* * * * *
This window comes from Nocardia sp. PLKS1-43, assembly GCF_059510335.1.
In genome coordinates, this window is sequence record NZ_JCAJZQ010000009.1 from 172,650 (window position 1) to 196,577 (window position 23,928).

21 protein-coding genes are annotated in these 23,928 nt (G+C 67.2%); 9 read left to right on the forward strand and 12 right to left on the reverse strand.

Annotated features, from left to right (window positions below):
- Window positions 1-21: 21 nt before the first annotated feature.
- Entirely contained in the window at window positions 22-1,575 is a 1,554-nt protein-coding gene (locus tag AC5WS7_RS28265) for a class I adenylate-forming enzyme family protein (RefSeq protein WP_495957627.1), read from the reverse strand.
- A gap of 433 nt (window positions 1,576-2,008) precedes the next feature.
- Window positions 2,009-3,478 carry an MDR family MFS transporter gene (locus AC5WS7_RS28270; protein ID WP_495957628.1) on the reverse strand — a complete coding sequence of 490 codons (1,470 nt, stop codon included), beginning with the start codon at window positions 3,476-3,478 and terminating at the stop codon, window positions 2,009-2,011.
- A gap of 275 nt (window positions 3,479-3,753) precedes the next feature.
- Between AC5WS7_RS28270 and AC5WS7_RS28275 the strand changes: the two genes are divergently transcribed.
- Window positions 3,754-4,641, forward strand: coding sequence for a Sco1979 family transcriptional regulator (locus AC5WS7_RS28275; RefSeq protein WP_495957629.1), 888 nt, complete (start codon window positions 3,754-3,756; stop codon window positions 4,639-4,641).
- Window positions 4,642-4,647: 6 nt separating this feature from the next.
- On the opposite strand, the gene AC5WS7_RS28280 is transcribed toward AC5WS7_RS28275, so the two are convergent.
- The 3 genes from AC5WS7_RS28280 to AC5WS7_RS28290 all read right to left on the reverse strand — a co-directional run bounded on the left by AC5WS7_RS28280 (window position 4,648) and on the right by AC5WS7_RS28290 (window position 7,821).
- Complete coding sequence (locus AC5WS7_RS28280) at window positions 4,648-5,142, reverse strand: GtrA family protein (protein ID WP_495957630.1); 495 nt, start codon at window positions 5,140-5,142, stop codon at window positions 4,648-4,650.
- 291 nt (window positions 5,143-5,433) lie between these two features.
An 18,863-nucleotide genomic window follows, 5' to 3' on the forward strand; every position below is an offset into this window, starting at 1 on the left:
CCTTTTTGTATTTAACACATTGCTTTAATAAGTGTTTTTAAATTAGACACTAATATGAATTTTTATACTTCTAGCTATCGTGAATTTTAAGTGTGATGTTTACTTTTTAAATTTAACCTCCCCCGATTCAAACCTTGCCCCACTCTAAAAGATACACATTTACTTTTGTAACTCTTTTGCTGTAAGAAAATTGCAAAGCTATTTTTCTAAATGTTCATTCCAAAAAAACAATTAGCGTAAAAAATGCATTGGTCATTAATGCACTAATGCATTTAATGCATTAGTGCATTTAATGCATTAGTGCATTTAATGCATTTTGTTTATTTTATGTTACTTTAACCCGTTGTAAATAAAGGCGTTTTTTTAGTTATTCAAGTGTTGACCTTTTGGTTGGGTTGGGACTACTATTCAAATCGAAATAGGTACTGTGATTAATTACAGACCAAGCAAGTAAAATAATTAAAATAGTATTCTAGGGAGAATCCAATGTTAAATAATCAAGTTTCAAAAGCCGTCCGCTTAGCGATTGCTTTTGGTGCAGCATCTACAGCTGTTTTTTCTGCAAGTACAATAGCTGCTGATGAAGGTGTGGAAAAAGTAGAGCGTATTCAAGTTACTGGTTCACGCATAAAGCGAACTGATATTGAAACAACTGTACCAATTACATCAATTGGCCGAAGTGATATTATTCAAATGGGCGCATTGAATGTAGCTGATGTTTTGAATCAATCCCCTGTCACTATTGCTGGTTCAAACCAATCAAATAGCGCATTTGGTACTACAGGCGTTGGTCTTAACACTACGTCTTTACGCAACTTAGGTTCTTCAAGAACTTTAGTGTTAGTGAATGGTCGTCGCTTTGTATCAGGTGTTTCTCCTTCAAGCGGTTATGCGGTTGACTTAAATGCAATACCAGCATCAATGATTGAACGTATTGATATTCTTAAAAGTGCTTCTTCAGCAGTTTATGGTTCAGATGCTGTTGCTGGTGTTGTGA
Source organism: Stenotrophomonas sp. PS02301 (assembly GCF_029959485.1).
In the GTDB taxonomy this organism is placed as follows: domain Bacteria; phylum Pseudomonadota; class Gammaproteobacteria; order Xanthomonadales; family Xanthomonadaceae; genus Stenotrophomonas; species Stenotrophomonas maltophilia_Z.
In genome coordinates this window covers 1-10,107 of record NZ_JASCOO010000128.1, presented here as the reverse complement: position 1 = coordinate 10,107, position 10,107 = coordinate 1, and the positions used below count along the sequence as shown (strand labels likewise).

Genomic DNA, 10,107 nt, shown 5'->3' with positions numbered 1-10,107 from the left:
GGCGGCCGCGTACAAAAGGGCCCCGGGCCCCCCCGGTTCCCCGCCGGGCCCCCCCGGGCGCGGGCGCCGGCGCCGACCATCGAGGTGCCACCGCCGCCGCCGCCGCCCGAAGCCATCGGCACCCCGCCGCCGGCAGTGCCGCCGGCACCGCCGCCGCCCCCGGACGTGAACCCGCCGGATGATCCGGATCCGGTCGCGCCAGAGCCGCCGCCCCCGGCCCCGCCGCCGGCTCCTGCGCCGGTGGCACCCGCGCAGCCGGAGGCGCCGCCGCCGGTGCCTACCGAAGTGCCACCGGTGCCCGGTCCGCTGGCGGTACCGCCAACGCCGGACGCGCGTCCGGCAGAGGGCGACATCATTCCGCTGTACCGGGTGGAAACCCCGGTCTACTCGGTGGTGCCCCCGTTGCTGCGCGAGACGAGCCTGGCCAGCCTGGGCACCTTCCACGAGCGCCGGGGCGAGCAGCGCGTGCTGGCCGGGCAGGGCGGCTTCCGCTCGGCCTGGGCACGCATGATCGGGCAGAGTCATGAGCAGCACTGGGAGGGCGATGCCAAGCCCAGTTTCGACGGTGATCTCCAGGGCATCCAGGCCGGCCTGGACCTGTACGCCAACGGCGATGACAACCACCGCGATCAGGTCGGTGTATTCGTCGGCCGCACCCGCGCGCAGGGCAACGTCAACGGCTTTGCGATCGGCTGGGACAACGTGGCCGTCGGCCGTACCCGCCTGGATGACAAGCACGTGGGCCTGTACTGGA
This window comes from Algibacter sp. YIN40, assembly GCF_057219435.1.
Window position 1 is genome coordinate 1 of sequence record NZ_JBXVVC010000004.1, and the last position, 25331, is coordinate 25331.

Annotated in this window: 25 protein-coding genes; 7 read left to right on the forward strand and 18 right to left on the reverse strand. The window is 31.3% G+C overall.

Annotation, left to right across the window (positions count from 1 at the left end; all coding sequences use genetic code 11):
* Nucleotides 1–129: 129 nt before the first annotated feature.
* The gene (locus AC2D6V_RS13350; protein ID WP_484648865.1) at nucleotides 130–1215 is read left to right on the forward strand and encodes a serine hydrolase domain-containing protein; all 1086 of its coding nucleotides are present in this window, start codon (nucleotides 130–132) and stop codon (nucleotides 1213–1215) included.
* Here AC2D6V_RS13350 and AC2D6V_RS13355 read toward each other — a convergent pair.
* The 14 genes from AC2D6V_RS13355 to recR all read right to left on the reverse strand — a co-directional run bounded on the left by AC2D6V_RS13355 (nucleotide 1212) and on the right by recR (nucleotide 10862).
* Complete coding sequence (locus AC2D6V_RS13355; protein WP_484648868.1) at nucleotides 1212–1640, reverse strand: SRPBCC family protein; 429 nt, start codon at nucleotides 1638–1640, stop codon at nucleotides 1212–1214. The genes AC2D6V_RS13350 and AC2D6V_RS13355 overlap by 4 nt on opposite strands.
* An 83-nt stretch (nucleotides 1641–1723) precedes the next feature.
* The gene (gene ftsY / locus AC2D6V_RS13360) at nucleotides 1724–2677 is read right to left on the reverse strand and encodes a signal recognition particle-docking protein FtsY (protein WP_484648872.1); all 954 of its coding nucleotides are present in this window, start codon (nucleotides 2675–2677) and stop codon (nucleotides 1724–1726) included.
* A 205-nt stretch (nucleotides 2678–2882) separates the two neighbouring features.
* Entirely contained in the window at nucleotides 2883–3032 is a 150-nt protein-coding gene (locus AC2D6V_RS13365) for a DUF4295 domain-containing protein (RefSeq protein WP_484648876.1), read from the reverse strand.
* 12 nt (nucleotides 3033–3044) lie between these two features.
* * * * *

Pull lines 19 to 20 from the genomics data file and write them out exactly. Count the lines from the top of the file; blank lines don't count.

Source organism: Stenotrophomonas sp. PS02301 (assembly GCF_029959485.1).
In the GTDB taxonomy this organism is placed as follows: domain Bacteria; phylum Pseudomonadota; class Gammaproteobacteria; order Xanthomonadales; family Xanthomonadaceae; genus Stenotrophomonas; species Stenotrophomonas maltophilia_Z.